There is no better example of budgets being about political choices than a comparison of the Alberta and Saskatchewan budgets.

Alberta’s budget invested in infrastructure and public services while Saskatchewan went with cuts and tax hikes for everyone except corporations (who got a tax break).

Alberta’s reliance on revenue from oil and gas has had a ‘boom and bust’ effect on government revenue for decades. When oil and gas prices were high, the province racked up huge surpluses, and when prices dropped, deficits appeared. During the 44-year reign of the Alberta Conservatives, the approach to low resource prices was to slash public services and raise user fees and taxes. The Ralph Klein government cut public sector wages by five per cent, laid off public sector workers and privatized public work, and cut funding to health care and education. Health care premiums were hiked, alcohol taxes raised, and Albertans faced a wide range of new user fees.

Following the 2015 collapse of oil prices, conservatives of all stripes are again calling for cuts to public sector wages, reduced spending, and slashing the programs people depend on.

But in three budgets since forming office, the Alberta NDP has taken the opposite approach, holding the line on spending, and protecting public sector workers from cuts. The NDP increased infrastructure funding – spending on the construction of schools, hospitals, roads and other assets. Spending was largely cut in the last decade of rapid growth in Alberta, and Alberta Premier Rachel Notley argues the province has a lot of catching up to do.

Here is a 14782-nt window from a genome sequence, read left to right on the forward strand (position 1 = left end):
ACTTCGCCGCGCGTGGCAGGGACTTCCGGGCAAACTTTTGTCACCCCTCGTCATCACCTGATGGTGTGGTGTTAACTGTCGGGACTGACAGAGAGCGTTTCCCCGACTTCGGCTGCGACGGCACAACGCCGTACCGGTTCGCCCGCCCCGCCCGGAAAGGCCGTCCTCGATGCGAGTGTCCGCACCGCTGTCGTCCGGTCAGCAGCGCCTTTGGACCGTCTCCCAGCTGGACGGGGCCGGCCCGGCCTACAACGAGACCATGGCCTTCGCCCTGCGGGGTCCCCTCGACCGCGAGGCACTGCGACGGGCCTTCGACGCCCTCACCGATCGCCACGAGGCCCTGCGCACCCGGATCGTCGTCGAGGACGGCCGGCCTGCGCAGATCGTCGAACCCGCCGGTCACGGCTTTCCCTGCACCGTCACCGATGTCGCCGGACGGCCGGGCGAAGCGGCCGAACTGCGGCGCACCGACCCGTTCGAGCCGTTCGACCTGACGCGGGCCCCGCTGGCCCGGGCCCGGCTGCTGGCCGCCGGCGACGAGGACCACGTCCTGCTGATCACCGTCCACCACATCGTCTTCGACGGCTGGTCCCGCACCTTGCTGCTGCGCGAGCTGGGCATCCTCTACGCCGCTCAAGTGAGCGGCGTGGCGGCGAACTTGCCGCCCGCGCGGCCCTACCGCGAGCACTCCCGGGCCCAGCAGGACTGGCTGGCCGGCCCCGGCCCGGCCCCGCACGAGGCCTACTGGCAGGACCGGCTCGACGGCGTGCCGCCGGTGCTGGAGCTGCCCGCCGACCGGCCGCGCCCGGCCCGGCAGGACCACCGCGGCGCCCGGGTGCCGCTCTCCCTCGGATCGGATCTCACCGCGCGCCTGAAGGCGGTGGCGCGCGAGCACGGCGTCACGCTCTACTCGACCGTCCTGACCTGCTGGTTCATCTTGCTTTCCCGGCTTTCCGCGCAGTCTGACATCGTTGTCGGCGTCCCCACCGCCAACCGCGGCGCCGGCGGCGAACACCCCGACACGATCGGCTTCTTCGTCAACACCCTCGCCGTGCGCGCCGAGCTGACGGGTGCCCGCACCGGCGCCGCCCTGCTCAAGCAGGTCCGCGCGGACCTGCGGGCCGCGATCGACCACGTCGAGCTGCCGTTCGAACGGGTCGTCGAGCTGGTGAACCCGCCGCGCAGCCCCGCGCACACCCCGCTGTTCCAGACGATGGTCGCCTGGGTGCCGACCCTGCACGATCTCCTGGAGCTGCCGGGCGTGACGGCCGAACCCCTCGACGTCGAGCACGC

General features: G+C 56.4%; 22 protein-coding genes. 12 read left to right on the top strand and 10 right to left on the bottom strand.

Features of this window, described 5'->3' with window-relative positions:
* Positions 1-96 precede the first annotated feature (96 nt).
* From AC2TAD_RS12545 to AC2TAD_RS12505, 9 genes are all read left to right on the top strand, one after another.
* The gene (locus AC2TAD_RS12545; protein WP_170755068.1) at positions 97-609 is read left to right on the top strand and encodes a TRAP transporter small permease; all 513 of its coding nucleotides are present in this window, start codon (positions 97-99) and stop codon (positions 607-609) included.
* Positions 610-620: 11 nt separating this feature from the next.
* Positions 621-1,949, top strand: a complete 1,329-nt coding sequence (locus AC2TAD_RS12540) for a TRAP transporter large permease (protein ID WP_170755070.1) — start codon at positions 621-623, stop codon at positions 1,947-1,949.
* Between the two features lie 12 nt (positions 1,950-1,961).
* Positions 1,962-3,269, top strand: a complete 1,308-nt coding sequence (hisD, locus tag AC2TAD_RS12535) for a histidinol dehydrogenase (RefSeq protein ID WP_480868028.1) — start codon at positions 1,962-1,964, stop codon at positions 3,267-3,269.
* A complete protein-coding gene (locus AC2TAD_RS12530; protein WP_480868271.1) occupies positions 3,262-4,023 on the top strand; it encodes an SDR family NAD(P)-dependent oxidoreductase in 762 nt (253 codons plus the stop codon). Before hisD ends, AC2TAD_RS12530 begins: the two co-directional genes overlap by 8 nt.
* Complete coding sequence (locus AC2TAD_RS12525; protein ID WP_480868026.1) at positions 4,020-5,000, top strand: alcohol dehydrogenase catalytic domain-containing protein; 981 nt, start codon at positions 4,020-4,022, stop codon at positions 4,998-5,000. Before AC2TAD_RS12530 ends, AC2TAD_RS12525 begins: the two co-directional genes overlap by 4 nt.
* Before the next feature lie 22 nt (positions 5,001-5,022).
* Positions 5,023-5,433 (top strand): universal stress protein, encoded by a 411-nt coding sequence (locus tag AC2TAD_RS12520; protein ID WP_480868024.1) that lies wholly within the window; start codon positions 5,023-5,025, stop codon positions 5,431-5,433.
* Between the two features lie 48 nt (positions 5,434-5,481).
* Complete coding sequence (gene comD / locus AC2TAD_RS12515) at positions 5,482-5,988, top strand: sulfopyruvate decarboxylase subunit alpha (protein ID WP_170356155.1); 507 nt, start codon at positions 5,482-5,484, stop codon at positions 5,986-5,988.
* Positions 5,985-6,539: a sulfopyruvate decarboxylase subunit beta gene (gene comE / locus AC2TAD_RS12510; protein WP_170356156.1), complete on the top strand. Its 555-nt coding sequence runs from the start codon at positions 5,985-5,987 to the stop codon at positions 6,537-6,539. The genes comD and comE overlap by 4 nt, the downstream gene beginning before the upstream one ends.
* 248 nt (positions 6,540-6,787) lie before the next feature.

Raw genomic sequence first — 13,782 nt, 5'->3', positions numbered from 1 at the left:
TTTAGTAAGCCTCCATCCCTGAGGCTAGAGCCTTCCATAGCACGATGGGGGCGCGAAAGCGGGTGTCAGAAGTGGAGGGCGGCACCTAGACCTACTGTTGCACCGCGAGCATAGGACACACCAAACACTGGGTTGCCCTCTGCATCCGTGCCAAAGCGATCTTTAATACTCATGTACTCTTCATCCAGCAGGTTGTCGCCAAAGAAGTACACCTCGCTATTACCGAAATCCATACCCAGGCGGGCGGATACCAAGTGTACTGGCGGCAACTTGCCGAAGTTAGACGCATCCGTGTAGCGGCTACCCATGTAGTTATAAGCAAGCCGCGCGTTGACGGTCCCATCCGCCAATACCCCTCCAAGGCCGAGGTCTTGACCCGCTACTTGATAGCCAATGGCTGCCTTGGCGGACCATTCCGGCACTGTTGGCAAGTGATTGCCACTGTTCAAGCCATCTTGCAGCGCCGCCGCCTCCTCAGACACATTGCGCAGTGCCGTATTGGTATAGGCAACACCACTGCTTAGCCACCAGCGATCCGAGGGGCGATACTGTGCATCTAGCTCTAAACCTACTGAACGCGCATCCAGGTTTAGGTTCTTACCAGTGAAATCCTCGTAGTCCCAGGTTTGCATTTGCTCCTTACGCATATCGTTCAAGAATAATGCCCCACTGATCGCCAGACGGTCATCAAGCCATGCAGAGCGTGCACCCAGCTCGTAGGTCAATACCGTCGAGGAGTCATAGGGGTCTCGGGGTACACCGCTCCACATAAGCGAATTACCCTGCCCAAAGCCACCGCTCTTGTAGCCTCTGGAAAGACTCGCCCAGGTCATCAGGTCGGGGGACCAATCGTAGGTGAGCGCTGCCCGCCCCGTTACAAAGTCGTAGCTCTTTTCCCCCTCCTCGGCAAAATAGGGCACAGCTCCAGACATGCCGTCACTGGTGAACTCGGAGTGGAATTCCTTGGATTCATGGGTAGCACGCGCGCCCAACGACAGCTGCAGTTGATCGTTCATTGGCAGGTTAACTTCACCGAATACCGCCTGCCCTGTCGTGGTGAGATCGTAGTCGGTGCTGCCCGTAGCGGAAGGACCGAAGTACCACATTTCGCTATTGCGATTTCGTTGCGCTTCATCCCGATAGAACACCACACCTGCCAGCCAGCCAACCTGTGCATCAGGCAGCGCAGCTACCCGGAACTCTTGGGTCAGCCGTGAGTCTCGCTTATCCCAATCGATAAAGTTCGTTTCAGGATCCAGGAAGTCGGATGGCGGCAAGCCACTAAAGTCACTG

Notley and the NDP argue that following the route of the Wildrose and Conservative opposition would lead to thousands more unemployed Albertans, lower levels of public services, harm to the most vulnerable citizens, longer hospital wait times, and more crowded schools.

The 2017 budget from Saskatchewan backs up Notley’s claims.

Saskatchewan Premier Brad Wall has gone in the opposite direction from Alberta, choosing to cut deeply with a harsh austerity budget. The Wall government increased the provincial sales tax from five to six per cent and widened the number of things the tax is charged on to include food and children’s clothing. Municipal grants have been slashed (meaning more cuts to come), and a rural bus service in place for decades has been shut down. Education and health care have seen reductions in their budgets, meaning longer wait times and more crowded hospitals. Fees for long-term care have increased, farmers now pay more for fuel, and alcohol taxes are going way up.

“We’re maintaining a steady hand because we believe that keeping money in the economy is the way to ensure that we come out of the recession faster. And, we think our plan is the more measured approach,” Premier Notley told Postmedia news.

And the Alberta plan is working. While Saskatchewan suffers massive cuts and tax hikes, Alberta is seeing an economic turnaround that is getting attention. Alberta is projected to lead the country in economic growth in 2017 and 2018, while Saskatchewan lags. Jobs numbers have increased in Alberta for each of the last six months, with tens of thousands of part-time jobs being replaced by good paying, full-time employment. The TD Bank has credited the Notley government for the turnaround, saying the stimulus spending by the province has led to a quicker turnaround.

Both Alberta and Saskatchewan are reliant upon energy resources. In both cases, Conservative governments failed to save during good times and argued for austerity measures in bad times.

In Alberta, services and the people who deliver them are protected. In Saskatchewan, public services are crumbling and public employees are filing for Employment Insurance.

Budgets are about political choices, Alberta is growing their economy by choosing to support public services and invest in infrastructure. Saskatchewan went with cuts to services and tax hikes for everyone except corporations; they didn’t have to inflict so much pain on the people of Saskatchewan by cutting public services, and giving corporations a big tax break – they chose to.